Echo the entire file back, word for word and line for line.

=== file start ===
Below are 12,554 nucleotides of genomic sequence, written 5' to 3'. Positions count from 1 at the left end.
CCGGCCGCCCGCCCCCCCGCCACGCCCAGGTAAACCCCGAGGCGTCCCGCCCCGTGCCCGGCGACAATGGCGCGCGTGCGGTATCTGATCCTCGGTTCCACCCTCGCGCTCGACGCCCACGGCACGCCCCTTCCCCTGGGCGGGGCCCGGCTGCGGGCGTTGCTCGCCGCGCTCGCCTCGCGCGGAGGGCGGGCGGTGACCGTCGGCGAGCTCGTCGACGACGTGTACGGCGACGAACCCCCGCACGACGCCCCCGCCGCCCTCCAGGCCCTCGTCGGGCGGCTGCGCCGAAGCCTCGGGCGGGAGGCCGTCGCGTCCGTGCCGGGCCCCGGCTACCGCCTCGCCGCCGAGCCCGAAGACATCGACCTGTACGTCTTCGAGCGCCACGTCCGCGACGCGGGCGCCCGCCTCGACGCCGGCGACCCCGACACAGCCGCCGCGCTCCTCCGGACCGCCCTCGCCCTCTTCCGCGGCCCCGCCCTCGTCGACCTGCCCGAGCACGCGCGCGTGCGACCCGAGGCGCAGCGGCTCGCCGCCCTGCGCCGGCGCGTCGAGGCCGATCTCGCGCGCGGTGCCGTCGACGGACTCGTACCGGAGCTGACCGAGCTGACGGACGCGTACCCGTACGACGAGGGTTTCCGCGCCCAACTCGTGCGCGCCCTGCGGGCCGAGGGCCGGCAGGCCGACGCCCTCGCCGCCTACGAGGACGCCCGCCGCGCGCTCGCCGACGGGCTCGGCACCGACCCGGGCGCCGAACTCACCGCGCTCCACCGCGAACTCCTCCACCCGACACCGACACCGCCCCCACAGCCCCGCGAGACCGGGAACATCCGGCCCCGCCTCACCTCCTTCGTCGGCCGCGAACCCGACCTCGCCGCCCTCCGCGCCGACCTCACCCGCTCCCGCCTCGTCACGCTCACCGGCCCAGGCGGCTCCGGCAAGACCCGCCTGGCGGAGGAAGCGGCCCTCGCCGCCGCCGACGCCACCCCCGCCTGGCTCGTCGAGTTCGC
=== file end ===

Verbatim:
Below are 12,554 nucleotides of genomic sequence, written 5' to 3'. Positions count from 1 at the left end.
CCGGCCGCCCGCCCCCCCGCCACGCCCAGGTAAACCCCGAGGCGTCCCGCCCCGTGCCCGGCGACAATGGCGCGCGTGCGGTATCTGATCCTCGGTTCCACCCTCGCGCTCGACGCCCACGGCACGCCCCTTCCCCTGGGCGGGGCCCGGCTGCGGGCGTTGCTCGCCGCGCTCGCCTCGCGCGGAGGGCGGGCGGTGACCGTCGGCGAGCTCGTCGACGACGTGTACGGCGACGAACCCCCGCACGACGCCCCCGCCGCCCTCCAGGCCCTCGTCGGGCGGCTGCGCCGAAGCCTCGGGCGGGAGGCCGTCGCGTCCGTGCCGGGCCCCGGCTACCGCCTCGCCGCCGAGCCCGAAGACATCGACCTGTACGTCTTCGAGCGCCACGTCCGCGACGCGGGCGCCCGCCTCGACGCCGGCGACCCCGACACAGCCGCCGCGCTCCTCCGGACCGCCCTCGCCCTCTTCCGCGGCCCCGCCCTCGTCGACCTGCCCGAGCACGCGCGCGTGCGACCCGAGGCGCAGCGGCTCGCCGCCCTGCGCCGGCGCGTCGAGGCCGATCTCGCGCGCGGTGCCGTCGACGGACTCGTACCGGAGCTGACCGAGCTGACGGACGCGTACCCGTACGACGAGGGTTTCCGCGCCCAACTCGTGCGCGCCCTGCGGGCCGAGGGCCGGCAGGCCGACGCCCTCGCCGCCTACGAGGACGCCCGCCGCGCGCTCGCCGACGGGCTCGGCACCGACCCGGGCGCCGAACTCACCGCGCTCCACCGCGAACTCCTCCACCCGACACCGACACCGCCCCCACAGCCCCGCGAGACCGGGAACATCCGGCCCCGCCTCACCTCCTTCGTCGGCCGCGAACCCGACCTCGCCGCCCTCCGCGCCGACCTCACCCGCTCCCGCCTCGTCACGCTCACCGGCCCAGGCGGCTCCGGCAAGACCCGCCTGGCGGAGGAAGCGGCCCTCGCCGCCGCCGACGCCACCCCCGCCTGGCTCGTCGAGTTCGC